New Covid-19 Strain Puts Growing Pressure on U.K. Hospitals
(Bloomberg) -- A surge in the number of Covid-19 patients in the U.K. risks overwhelming the country’s hospitals as a new and more transmissible strain infects the population at a record pace.
There were 20,426 coronavirus patients being treated in England’s hospitals as of early Monday, already exceeding the peak recorded in April during the first wave of the pandemic, according to the most recent figures from the National Health Service. New cases in Britain reached a record 53,135 on Tuesday, and the country’s total of more than 71,000 Covid-19 deaths makes it one of the worst affected in the world.
Requests have been made to transfer patients out of London to other counties as hospitalization rates in the capital breach capacity, the Health Service Journal reported this week, citing sources in intensive care units. It said ICU capacity stood at more than 110% in London and southeast England as of Monday, and at 100% in the east of England.
Simon Walsh, an emergency doctor in northeast London, told a BBC radio program this week that hospitals are contending with “queues of ambulances outside many emergency departments” and considering a system of triage tents typically reserved for incidents such as terror attacks.
“Things are really, really, really bad,” Samantha Batt-Rawden, an NHS critical care doctor and president of Doctors’ Association UK, said on the Good Morning Britain program Wednesday. She said hospital wards were being turned into temporary ICUs and that operations have had to be canceled.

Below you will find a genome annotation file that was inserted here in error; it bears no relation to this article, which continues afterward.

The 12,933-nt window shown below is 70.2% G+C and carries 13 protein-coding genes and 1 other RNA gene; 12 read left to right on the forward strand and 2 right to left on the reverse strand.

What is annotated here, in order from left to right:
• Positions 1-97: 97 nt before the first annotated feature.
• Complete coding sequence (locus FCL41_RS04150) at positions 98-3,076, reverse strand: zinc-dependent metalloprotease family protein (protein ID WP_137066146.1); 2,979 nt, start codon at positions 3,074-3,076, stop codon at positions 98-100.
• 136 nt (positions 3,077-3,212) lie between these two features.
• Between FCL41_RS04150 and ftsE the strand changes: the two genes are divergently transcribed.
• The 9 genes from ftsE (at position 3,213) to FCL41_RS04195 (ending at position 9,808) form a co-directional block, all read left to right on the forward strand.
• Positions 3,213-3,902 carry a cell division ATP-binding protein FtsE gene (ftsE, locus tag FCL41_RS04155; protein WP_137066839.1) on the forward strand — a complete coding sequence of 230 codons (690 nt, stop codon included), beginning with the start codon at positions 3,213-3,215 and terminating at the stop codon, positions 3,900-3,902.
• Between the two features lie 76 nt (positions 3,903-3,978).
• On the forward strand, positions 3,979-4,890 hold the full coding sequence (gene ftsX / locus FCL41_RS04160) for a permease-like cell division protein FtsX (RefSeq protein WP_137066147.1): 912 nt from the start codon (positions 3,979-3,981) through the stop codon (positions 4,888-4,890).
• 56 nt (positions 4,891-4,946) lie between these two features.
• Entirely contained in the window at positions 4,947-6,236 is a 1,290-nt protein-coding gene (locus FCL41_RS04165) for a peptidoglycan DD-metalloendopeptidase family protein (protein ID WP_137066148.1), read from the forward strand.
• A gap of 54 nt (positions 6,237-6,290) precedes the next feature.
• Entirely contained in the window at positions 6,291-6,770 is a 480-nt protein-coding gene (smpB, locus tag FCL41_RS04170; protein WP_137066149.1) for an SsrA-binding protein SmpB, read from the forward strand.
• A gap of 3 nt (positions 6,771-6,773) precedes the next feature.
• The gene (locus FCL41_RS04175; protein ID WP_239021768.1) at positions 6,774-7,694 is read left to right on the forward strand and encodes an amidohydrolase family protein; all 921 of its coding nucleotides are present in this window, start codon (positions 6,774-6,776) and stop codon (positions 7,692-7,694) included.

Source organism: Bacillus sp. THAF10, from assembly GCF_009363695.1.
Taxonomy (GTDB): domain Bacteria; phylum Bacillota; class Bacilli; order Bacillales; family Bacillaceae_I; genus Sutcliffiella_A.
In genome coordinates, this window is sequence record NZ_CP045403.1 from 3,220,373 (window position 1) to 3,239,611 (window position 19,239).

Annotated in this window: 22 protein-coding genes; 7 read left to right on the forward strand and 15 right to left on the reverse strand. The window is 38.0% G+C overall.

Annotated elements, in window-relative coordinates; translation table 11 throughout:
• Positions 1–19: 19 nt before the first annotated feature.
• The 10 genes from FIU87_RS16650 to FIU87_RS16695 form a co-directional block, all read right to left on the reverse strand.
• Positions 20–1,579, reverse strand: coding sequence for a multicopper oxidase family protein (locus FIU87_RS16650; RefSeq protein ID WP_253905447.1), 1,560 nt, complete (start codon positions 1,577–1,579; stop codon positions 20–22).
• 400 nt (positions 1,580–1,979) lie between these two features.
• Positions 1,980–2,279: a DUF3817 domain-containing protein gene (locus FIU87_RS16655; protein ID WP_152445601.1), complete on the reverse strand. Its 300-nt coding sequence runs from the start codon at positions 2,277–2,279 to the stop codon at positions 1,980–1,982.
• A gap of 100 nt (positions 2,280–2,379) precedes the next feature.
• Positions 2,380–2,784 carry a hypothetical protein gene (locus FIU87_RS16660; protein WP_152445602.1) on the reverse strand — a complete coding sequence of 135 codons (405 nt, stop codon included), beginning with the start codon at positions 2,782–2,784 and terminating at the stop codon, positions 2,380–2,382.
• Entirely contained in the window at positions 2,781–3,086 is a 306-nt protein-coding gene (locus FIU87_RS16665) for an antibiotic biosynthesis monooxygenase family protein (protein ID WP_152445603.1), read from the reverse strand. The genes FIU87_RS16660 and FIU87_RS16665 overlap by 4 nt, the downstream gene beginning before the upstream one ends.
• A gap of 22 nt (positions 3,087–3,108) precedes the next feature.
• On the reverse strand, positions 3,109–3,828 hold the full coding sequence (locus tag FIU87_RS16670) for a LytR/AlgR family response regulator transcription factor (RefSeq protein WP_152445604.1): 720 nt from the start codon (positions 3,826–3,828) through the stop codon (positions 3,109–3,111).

Other medical staff have reported becoming increasingly exhausted.
There is “significant absenteeism through our doctors and nurses having caught Covid or being exposed to Covid,” said Helena McKeown, a doctor and chair of the representative body of the British Medical Association.
She said news on Wednesday of AstraZeneca Plc and the University of Oxford’s Covid-19 vaccine winning U.K. clearance “couldn’t have come a minute sooner,” adding that she hoped a “significant number” of health-care workers will be vaccinated with the first dose by the end of January.
Health Secretary Matt Hancock warned on Wednesday that the NHS is “under pressure” and urged the public to take steps to protect hospitals from becoming overwhelmed.
In a round of broadcast interviews, Hancock said residents of London and the nearby counties of Essex and Kent should behave as if they have the virus and stay at home. The emergency facilities known as Nightingale hospitals that the government set up earlier this year to handle overflow are ready to be used if needed, Hancock said.
About half of the U.K. population is currently living under Tier 4 restrictions that include non-essential shops being shut along with gyms and swimming pools, as well as a ban on indoor socializing, and restaurants and pubs only offering takeout. Prime Minister Boris Johnson is scheduled to hold a press conference at 5 p.m., where he may provide an update on the restrictions.
NHS Chief Executive Officer Simon Stevens said in a televised message to medical staff that the health service was “back in the eye of the storm.”
©2020 Bloomberg L.P.